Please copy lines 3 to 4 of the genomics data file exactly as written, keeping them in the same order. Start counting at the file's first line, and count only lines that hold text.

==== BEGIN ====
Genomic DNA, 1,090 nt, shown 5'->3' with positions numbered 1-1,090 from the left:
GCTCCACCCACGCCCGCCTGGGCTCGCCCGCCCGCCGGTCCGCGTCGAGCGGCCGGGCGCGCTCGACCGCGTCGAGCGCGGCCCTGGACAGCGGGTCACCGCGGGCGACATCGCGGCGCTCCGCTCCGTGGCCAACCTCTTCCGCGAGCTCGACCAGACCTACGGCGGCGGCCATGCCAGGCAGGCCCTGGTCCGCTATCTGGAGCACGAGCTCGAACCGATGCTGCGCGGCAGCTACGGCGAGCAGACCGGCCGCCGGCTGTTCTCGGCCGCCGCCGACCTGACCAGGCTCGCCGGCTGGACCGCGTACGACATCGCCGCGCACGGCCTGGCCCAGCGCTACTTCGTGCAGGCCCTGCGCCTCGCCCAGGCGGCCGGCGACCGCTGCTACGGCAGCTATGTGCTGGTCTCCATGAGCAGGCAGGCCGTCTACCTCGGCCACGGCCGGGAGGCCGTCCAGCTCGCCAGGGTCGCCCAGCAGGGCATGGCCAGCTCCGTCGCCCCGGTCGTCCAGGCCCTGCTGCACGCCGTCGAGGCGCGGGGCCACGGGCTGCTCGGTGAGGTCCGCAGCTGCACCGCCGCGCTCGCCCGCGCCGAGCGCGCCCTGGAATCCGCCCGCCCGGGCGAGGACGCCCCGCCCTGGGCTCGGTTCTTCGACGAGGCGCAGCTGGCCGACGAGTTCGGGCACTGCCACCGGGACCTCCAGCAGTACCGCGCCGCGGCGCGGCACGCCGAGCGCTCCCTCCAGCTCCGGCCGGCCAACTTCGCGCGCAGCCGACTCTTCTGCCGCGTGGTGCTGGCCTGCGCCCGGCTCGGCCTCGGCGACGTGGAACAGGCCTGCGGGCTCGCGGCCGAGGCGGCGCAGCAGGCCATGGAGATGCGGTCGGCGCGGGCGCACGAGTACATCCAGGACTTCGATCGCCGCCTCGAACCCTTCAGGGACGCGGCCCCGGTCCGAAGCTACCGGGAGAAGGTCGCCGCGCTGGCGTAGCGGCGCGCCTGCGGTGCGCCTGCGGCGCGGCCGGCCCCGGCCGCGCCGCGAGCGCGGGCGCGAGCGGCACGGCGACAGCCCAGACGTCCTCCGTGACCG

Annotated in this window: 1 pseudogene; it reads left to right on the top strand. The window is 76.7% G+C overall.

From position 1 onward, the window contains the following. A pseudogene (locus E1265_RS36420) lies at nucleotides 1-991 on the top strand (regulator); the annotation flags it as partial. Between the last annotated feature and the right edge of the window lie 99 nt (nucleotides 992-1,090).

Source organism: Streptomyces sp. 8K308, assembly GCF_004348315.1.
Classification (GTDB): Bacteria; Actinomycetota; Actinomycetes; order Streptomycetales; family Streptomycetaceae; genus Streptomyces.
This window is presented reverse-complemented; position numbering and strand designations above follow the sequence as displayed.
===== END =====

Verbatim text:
Annotated in this window: 1 pseudogene; it reads left to right on the top strand. The window is 76.7% G+C overall.

From position 1 onward, the window contains the following. A pseudogene (locus E1265_RS36420) lies at nucleotides 1-991 on the top strand (regulator); the annotation flags it as partial. Between the last annotated feature and the right edge of the window lie 99 nt (nucleotides 992-1,090).